Some corpus-informed dictionaries, especially those whose compilers have been strongly inflienced by neo-Firthian ideas, may also place a much stronger emphasis on the phraseology of words than did pre-corpus dictionaries. This is of a piece with the neo-Firthian principle that the senses of a word are inherently interlinked with the different collocational patterns in which it occurs. So, for instance, the complementation or subcategorisation patterns of a noun, verb, or adjective would be presented in terms of the characteristic phraseologies that realise those complementation patterns. This kind of lexicographically-oriented phraseological analysis is what led, ultimately, to the development of Pattern Grammar.

Q6-2) What are the pros and cons of studying collocation on the basis of lemmata rather than wordforms?

The pros of studying lemmata are twofold. There is a principled advantage, and there is a practical advantage.

The principled advantage is based on the idea that we already know that lemmata are, in some way, a real feature of the language system. That is, it is a “fact” that walk and walking are the same thing in a sense that, say, walk and march are not the same thing. When we think about the usage of “words”, we typically are thinking about words in the sense of lemmata. All this being the case, when we look at the associations of words, it makes sense to group those associations in the same way that we group the forms themselves – that is, at the level of the lemma.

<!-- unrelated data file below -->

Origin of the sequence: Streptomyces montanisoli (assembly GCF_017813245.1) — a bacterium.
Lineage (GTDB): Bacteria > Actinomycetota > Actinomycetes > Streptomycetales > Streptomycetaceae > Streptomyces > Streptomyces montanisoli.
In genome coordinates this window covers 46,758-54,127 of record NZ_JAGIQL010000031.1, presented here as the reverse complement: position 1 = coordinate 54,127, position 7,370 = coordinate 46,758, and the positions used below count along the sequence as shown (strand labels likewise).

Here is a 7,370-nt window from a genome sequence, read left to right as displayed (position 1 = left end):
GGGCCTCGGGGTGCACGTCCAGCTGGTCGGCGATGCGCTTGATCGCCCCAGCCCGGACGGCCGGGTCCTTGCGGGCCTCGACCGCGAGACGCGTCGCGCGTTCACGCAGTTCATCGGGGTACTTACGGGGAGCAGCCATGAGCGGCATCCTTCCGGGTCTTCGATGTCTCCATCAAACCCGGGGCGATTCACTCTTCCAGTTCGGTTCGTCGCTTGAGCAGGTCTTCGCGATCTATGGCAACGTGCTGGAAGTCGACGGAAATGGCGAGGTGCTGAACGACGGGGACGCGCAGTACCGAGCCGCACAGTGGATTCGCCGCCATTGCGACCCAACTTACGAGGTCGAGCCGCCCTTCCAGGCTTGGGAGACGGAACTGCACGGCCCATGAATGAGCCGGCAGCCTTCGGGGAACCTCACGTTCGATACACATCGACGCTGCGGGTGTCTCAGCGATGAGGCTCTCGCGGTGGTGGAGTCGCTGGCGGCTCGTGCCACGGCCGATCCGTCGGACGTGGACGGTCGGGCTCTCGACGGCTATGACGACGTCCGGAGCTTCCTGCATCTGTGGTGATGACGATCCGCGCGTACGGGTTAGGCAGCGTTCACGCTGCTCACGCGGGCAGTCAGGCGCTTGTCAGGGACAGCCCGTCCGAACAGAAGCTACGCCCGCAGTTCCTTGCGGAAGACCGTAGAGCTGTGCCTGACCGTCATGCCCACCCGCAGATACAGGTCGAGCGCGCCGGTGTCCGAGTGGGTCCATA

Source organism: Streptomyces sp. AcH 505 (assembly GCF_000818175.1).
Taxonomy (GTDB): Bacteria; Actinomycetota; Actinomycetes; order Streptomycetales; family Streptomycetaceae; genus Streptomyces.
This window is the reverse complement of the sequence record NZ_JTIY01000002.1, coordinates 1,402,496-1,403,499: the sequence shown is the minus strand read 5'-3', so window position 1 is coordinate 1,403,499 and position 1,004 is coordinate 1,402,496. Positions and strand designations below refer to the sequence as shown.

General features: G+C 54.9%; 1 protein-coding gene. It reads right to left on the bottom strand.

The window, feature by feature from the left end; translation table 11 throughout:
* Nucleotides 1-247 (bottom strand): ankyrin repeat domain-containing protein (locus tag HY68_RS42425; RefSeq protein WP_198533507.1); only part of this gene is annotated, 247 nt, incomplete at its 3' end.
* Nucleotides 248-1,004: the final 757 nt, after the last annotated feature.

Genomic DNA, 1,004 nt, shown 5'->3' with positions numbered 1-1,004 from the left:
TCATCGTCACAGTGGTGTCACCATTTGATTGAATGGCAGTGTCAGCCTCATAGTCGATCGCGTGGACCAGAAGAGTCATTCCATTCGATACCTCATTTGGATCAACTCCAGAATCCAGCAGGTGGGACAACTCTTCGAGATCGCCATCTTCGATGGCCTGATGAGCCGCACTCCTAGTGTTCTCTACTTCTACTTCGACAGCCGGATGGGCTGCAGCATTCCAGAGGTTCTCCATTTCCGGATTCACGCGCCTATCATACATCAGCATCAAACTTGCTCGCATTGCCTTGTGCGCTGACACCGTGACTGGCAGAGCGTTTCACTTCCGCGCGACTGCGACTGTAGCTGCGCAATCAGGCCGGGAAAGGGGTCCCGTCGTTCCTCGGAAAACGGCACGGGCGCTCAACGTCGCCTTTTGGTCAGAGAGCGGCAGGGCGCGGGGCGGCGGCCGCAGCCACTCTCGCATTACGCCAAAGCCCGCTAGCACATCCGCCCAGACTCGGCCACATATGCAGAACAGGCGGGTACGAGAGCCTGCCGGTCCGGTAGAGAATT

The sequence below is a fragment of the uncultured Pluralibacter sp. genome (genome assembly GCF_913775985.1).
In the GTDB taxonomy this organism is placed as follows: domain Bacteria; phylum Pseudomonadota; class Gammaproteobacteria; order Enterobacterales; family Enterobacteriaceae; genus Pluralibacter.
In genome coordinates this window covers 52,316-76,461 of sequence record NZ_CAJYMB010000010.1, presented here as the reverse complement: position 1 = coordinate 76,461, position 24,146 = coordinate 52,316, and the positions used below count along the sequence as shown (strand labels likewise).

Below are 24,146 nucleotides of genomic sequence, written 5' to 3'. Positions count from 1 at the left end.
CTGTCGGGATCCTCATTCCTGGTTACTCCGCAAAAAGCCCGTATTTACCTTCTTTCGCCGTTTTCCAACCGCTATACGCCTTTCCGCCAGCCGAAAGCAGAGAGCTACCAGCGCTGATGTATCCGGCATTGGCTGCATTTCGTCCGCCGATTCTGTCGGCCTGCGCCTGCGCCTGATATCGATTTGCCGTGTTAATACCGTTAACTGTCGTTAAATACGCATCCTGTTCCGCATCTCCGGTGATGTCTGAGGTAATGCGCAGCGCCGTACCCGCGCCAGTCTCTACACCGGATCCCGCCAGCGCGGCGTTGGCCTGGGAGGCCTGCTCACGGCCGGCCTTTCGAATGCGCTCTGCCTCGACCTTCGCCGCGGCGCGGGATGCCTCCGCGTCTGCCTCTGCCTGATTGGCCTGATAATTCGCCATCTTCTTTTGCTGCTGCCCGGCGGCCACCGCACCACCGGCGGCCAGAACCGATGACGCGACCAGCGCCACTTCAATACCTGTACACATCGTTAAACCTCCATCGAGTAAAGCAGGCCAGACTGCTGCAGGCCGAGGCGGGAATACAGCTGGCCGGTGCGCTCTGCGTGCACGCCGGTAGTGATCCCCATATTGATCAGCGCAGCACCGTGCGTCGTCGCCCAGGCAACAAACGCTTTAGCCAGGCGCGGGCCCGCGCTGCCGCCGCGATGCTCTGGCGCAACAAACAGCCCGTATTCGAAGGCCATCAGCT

This argument on the basis of principle is precisely what neo-Firthian theory often does not agree with; as we note in Chapter Six, neo-Firthian theory is word-centric and committed to collocation methodologies that begin with the wordforms that actually appear in texts, not with abstract groupings such as the lemma. This is part and parcel of the avoidance, evident to different degrees in the work of different neo-Firthian scholars, of non-corpus-derived or pre-corpus theoretical constructs (of which the lemma is one). Likewise, lemmatisation by its very nature is a form of corpus annotation, which neo-Firthians generally avoid. So Sinclair and those who follow him have consistently objected to basing collocational analysis on lemmata.